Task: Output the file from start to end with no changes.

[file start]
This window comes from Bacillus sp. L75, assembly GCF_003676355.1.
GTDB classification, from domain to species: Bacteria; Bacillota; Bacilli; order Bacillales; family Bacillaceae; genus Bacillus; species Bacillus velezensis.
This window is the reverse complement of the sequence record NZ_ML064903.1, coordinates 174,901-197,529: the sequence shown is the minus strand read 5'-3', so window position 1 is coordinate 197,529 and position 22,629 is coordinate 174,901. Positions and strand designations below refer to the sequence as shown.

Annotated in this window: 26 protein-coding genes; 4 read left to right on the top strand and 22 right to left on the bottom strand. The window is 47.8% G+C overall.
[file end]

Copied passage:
This window comes from Bacillus sp. L75, assembly GCF_003676355.1.
GTDB classification, from domain to species: Bacteria; Bacillota; Bacilli; order Bacillales; family Bacillaceae; genus Bacillus; species Bacillus velezensis.
This window is the reverse complement of the sequence record NZ_ML064903.1, coordinates 174,901-197,529: the sequence shown is the minus strand read 5'-3', so window position 1 is coordinate 197,529 and position 22,629 is coordinate 174,901. Positions and strand designations below refer to the sequence as shown.

Annotated in this window: 26 protein-coding genes; 4 read left to right on the top strand and 22 right to left on the bottom strand. The window is 47.8% G+C overall.